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Can Land Reg­istry prove ti­tle on house?

The Irish Times - Thursday - Property - - Advice -

My ti­tle deeds have gone miss­ing. My solic­i­tor tells me that the fo­lio num­ber (which I have) in the Land Reg­istry is all I need to prove ti­tle. Is this cor­rect? Yes – and no. It de­pends. If all you want is con­fir­ma­tion that you own the prop­erty then, yes, the fo­lio will con­firm own­er­ship. Fo­lios are the method by which parcels of land are reg­is­tered in the Land Reg­istry. The ti­tle is State guar­an­teed and the good thing is that there are no deeds, as such, to lose. The fo­lio and map (file or filed plan) are gen­er­ated by the Land Reg­istry and they are a snapshot of the ti­tle on the day they are printed.

The Land Reg­istry is a won­der­ful re­source: it is pos­si­ble to search against own­ers’ names, ad­dresses, maps, fo­lio num­bers and now Eir­codes as well. It is a pub­lic record so bear in mind that while you can snoop (for a fee) on other peo­ples’ fo­lios to see, for ex­am­ple, if there is a charge (mort­gage) reg­is­tered, other peo­ple can peek at your fo­lio too.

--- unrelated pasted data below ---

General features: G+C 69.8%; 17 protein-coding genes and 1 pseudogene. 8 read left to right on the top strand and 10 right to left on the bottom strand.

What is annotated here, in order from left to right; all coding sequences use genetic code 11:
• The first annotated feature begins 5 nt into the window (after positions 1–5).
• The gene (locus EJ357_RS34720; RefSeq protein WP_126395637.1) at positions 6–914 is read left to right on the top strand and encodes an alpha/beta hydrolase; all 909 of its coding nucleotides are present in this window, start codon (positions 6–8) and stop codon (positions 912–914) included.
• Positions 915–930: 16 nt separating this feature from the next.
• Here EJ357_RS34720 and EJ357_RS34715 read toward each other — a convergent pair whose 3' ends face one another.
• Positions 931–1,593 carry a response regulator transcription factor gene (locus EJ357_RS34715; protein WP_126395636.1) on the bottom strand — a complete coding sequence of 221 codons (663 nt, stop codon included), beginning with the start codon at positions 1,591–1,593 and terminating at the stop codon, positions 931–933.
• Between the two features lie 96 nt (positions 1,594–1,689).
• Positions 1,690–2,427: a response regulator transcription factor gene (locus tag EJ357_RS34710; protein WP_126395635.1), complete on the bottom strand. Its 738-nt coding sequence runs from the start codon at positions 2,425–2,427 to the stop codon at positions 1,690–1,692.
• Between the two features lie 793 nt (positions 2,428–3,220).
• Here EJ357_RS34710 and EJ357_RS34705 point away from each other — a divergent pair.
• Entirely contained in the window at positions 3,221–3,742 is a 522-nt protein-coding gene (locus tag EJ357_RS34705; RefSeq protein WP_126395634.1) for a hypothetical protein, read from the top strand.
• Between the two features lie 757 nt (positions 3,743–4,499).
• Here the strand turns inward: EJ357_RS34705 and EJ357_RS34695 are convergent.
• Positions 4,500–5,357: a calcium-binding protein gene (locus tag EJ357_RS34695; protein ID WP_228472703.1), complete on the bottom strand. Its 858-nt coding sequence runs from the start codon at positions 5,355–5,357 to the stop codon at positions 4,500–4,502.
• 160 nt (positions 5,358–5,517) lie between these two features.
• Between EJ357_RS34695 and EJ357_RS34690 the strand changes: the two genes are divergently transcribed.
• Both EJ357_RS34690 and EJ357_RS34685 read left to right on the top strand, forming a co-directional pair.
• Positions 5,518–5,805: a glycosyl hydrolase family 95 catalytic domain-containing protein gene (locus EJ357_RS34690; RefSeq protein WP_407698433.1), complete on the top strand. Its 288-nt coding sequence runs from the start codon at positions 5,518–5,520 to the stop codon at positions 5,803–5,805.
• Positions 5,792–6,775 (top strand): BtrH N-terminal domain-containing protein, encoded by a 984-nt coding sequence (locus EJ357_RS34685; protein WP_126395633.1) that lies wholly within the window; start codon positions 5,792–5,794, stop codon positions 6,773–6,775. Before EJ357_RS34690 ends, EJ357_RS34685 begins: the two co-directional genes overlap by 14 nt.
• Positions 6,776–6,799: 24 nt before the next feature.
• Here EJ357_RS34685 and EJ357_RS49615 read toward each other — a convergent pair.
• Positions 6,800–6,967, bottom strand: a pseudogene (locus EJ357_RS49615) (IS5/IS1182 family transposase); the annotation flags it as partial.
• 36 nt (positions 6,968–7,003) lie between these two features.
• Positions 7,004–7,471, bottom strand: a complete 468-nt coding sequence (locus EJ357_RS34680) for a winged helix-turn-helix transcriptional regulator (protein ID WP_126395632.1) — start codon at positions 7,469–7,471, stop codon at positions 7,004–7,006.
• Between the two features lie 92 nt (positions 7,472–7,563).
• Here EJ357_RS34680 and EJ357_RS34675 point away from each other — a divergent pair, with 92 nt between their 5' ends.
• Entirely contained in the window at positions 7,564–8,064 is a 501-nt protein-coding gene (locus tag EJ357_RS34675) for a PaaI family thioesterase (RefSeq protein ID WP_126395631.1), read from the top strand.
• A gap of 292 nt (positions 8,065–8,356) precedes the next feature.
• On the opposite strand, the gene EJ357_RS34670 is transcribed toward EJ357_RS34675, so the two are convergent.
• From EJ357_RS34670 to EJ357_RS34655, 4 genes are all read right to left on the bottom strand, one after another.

If your prop­erty is land with no build­ings on it or a house which was built be­fore the plan­ning code came into force (Oc­to­ber 1st, 1964) and had no de­vel­op­ments since then, the fo­lio is prob­a­bly the only doc­u­ment of ti­tle you need (pre­sum­ing you have di­rect ac­cess to the pub­lic ser­vices – road, wa­ter main, sewer).

On the other hand, if the prop­erty has a build­ing on it which was con­structed since Oc­to­ber 1st, 1964 and/or had any de­vel­op­ments car­ried out since that time, then your doc­u­ments of ti­tle should also pos­si­bly in­clude plan­ning per­mis­sions, fi­nan­cial re­ceipt let­ters from the lo­cal author­ity and some cer­tifi­cates or opin­ions on com­pli­ance with plan­ning per­mis­sion and with build­ing reg­u­la­tions (since June 1st, 1992) or build­ing bye-laws (be­fore 1992 if the house is in Dublin, Cork or Limerick) signed by an ar­chi­tect or en­gi­neer.

If your prop­erty does not have di­rect ac­cess to pub­lic ser­vices the doc­u­ments of ti­tle may in­clude a Grant of Ease­ment or right of way to per­mit you to ac­cess roads/ser­vices, al­though ideally such rights should be noted on your fo­lio.